[Spellyans] <y>, <i>, etc
eddie_climo at yahoo.co.uk
Sat Jul 26 19:14:26 IST 2008
On 26 Jul 2008, at 16:42, nicholas williams wrote:
> . . . I avoid nans 'valley' for the same reason that I avoid enep
> 'face', stevel 'room', kenedhel 'nation', etc.
> i.e. because we have no evidence for any of them in either Middle
> or Late Cornish.
The corpus of historical Cornish is so small and fragmentary that in
revived Cornish we are forced to use words from all periods of the
language, both within the historical corpus and the revived one,
regardless of how anachronistic this might sound to an historic speaker.
(It's worth bearing in mind that, if some of those olden characters
were around to complain to us about just how anachronistic our RC
appeared to them, then we'd be able to pick their authentic,
traditionalist brains to find out just how we really OUGHT to be
If a word only occurs once in the OCV, if an idiom is only seen once
in, perhaps, the Ordinalia, then it's acceptable. If the present
tense of a particular verb is fully attested except for, say, the 2nd
pers. pl., then we are perfectly justified **in the Revived
Language** in interpolating the missing form.
As has often been quoted, we must 'gather the fragments that are left
that nothing be lost!' We ***must*** be extremely parsimonious with
what we have, and we must be equally creative with it as well.
In a similar way, part of the historical corpus comprises the
toponyms of Cornwall, and the lexemes they attest should not be
excluded just on the basis of possible archaism.
-- 'nans' is widely attested as a noun in Cornish toponyms,
-- it is attested as a noun in adverbial phrases within the
-- it is attested as a freely usable noun in the Revived corpus.
-- it has cognates in both modern Breton (?) and Welsh which are used
freely (I presume) in both literary and colloquial contexts.
-- therefore, 'nans' is an acceptable word in RC.
This is what I understand by the mantra of 'Tota Cornicitas': all
periods, all sources (albeit that items should not be accepted
uncritically, of course -- especially from KK!). I notice, in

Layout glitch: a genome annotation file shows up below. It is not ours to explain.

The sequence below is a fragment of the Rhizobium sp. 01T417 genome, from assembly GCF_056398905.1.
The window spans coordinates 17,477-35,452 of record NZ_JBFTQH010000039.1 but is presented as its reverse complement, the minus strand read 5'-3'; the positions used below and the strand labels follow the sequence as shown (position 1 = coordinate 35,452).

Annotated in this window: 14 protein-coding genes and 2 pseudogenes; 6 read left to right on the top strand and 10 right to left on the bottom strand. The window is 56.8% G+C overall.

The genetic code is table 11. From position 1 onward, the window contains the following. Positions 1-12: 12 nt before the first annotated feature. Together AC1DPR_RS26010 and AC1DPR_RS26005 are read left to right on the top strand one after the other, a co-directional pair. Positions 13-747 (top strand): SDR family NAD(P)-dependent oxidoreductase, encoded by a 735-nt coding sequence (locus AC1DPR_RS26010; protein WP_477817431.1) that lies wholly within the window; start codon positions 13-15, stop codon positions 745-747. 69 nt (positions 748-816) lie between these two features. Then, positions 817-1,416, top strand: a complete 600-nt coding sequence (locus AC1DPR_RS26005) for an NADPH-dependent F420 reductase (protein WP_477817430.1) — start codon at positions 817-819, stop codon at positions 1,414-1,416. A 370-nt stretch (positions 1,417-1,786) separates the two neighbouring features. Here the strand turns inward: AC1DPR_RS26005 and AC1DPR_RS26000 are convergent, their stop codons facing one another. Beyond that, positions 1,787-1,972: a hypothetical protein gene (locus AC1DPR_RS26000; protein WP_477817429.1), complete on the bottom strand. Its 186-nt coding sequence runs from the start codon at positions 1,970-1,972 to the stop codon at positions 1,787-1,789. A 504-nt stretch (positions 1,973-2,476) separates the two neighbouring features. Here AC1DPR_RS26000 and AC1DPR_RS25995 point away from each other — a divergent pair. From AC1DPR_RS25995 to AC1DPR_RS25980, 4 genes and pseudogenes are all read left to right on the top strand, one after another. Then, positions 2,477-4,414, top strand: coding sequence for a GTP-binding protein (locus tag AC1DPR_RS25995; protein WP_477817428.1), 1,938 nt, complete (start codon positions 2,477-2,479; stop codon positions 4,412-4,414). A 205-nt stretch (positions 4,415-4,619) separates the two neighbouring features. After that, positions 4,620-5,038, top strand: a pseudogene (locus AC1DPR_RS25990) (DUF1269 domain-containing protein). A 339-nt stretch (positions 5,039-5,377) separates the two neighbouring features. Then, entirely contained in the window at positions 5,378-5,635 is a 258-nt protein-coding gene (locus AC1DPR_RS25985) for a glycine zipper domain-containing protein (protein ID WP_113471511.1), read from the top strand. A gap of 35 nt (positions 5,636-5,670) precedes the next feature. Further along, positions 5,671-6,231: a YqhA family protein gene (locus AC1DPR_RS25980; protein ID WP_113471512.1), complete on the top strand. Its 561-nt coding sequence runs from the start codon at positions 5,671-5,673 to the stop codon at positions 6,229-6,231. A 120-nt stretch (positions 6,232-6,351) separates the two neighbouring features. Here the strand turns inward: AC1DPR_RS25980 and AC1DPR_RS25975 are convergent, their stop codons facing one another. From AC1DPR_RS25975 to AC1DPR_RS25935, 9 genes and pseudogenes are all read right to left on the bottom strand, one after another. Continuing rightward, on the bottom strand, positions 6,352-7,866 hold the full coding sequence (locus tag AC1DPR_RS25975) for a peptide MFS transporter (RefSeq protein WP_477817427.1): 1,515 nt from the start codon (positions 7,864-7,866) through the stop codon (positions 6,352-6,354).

passing, that, as part of the RC corpus, your 2006 dictionary
contains precisely the 'enep', 'stevel', and 'kenedhel' entries that
you now deprecate. Sorry, Nicholas, but you've 'opened Pandora's box'!
One of the arguments the Kemynites have used is this:
-- the MC corpus only contains poetry,
-- poetical usage is not the same as that of prose or conversation
(why, some of it will be archaic!)
-- therefore, some lexemes and syntactical structures should be
expunged from KK (flexible word order, infixed pronouns etc.)
They have an analogous, spurious argument about Late Cornish (and a
similar one concerning MC, as well):
-- the LC corpus does contain prose, but
-- it's corrupt,
-- it's anglicised,
-- therefore, it can be largely disregarded.
If we can create new words in Cornish for new technology, then we can
equally well resuscitate archaice words, and either restore their old
meanings or add new ones to them. If we lack a word, we can borrow it
from another language, especially a closely related Brythonic or
Goidelic one. These are all, of course, part of the normal process
of neologism in every language I've ever studied, and there's no
reason Cornish should be the exception.
Per TOTAM Cornicitas lingua nostra resurgebit.
Dre Gernewek OLL y te dasserghyans agan yeth.
Through ALL of Cornish our language will rise again.
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